The advent of the unfortunately named "underboob deodorant" has everyone in a tizzy about the specter of sweaty boobs. Is this for real, or just another way to make us feel bad about our ever-excreting bodies?
According to the Telegraph reports that you can now purchase "Fresh Breasts," a $11.99 tube of deodorizing lotion meant to fight underboob sweat. (Fun fact: In its online store, Walgreens shelves it with vibrators.) It's not the only such product, either. The Daily Mail points out that if you're in the market, additional options include Bust Dust and Boobalicious Breast Deodorant.
Over at the Guardian, Jill Filipovic argues that this is a crock, just another way to police women's bodies and make us feel shit about ourselves: "Lipstick alone is not propping up the patriarchy. But socially obliging women as a class to present in a certain way that necessitates the expenditure of time, money and effort is." And it's true, we've already got enough crap to worry about without anyone trying to make sweaty boobs a thing.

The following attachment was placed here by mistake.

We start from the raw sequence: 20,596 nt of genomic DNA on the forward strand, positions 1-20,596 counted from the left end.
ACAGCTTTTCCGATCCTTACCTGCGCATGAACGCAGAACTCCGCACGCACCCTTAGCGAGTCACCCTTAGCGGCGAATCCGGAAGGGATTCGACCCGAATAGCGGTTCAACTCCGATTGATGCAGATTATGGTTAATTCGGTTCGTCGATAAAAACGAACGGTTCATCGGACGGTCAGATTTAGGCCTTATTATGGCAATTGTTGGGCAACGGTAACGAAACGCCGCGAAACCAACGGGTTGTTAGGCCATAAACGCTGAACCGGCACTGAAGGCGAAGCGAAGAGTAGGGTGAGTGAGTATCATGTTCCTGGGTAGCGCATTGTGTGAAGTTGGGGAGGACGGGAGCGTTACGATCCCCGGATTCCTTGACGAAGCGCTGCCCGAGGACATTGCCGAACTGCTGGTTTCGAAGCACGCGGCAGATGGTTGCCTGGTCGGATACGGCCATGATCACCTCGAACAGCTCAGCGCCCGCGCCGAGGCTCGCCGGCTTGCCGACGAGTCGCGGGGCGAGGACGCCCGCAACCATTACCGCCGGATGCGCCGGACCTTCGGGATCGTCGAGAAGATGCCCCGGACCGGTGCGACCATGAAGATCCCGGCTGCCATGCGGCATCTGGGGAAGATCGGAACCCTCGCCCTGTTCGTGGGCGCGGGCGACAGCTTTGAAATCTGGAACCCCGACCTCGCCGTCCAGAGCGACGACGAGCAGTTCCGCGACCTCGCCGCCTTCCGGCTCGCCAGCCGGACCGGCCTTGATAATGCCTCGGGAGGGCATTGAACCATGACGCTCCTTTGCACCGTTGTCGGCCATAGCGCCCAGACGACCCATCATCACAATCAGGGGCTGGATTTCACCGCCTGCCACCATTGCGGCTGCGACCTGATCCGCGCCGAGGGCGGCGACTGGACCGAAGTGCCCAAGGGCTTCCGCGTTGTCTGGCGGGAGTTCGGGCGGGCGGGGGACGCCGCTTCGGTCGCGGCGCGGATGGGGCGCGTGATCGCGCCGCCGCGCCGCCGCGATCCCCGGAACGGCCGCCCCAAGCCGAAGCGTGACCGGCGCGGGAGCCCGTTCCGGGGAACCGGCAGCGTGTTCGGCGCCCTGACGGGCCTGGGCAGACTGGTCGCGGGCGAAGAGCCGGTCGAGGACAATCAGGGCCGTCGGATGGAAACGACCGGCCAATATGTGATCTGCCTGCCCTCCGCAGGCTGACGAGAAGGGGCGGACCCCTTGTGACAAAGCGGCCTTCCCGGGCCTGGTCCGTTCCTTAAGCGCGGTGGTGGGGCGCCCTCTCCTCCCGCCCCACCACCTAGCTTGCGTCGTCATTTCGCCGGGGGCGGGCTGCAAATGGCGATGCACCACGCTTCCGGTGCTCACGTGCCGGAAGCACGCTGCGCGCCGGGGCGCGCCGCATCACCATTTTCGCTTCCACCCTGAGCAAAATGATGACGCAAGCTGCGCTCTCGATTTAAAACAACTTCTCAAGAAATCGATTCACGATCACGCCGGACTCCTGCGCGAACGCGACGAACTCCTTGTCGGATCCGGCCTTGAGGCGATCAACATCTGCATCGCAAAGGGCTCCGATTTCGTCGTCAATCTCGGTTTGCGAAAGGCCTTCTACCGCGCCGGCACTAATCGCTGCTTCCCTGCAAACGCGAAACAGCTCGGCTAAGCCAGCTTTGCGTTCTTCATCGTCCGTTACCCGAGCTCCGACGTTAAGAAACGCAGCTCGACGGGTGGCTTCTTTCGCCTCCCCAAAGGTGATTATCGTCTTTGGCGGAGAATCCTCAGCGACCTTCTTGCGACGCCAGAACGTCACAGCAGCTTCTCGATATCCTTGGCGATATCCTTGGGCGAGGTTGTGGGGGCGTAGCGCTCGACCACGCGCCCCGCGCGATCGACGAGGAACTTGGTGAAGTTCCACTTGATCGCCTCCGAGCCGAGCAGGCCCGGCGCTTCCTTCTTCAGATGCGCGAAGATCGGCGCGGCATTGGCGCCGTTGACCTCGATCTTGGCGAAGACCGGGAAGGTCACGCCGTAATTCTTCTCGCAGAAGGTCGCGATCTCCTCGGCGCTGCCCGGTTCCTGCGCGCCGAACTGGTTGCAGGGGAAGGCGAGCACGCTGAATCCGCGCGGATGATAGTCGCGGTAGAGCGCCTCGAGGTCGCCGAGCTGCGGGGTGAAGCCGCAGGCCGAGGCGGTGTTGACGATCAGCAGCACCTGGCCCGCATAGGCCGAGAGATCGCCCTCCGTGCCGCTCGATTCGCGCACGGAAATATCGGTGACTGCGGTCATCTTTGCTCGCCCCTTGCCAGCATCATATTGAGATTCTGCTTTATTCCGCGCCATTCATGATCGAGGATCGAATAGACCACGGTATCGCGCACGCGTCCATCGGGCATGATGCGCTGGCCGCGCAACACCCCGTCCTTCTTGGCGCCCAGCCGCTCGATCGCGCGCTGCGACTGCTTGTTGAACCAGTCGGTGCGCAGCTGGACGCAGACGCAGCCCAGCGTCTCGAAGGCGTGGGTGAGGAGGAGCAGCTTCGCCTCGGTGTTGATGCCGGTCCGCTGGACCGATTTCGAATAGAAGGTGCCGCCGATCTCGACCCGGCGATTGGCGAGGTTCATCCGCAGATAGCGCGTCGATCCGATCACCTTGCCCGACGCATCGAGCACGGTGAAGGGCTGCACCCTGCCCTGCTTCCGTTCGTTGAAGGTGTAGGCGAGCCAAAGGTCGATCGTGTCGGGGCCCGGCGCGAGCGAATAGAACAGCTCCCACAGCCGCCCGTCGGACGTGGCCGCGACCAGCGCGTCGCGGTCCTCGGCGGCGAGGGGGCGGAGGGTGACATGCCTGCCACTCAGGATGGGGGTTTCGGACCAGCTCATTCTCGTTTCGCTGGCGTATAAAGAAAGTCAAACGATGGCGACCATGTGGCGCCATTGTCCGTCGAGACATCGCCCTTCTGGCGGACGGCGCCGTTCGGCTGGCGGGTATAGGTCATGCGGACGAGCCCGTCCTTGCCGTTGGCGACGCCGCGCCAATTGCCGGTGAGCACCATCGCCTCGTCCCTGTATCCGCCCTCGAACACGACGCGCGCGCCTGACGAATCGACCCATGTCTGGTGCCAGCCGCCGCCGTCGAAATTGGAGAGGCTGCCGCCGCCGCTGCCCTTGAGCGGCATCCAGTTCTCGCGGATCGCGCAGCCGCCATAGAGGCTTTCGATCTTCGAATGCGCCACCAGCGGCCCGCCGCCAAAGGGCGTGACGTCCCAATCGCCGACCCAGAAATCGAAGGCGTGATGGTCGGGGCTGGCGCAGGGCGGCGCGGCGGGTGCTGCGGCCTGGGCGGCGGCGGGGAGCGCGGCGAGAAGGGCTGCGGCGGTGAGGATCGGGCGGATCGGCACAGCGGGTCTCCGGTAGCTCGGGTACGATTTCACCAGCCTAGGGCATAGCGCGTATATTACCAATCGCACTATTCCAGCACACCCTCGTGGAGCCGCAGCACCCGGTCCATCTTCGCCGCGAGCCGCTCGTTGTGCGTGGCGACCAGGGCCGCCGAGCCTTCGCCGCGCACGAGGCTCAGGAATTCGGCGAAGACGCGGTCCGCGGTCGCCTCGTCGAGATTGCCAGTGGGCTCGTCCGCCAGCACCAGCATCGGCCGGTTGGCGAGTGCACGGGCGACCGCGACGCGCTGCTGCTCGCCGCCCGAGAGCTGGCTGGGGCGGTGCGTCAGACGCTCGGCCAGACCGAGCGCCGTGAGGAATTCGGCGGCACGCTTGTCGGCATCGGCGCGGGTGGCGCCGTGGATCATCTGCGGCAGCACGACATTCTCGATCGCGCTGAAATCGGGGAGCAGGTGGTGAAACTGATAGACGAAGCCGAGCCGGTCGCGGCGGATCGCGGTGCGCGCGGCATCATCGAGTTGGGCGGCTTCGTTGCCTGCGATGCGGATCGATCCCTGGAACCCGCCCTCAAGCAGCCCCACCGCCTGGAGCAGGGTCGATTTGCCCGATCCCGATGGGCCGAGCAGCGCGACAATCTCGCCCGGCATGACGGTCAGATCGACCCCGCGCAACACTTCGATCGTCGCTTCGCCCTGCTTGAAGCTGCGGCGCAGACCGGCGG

At the same time, though? Underboob sweat is a real thing, and it is terrible. I speak as a fat woman, and I imagine that runners, for instance, would back me up. Not because it's gross, but because the end result is discomfort at best, outright pain at worst. Combine real summer heat with any sort of supportive bra and the result is often nightmare chafing.
Now, Fresh Breasts isn't the anti-chafing ideal. It would be nice to see a do-it-all, multipurpose antiperspirant, which would avoid the subtle suggestion that boobs are the next great hygienic crisis. But to be fair, company is also pushing Fresh Balls ("defunk your junk"), Fresh Feet and Fresh Baby's Bottom, all with fairly similar messaging. Sure, they could do without the talk of "tatas" in their site copy, but I'm more swayed by the fact their products are formulated without aluminum, parabens or talc.
It would be nice to see something marketed more like Gold Bond, which somehow miraculously manages to present its products in a gender-neutral manner. Plus it doesn't single out any particular area as a "problem" that needs dealing with (thereby making it a problem in the public's mind). But I'm certainly not mad to have more options to deal with a very real complaint.
And if personal-care-product peddlers are so keen for a boob-specific idea to make a buck, you know what would be great? A specially formulated cream that's lightweight but instantly effective. Thanks in advance, guys!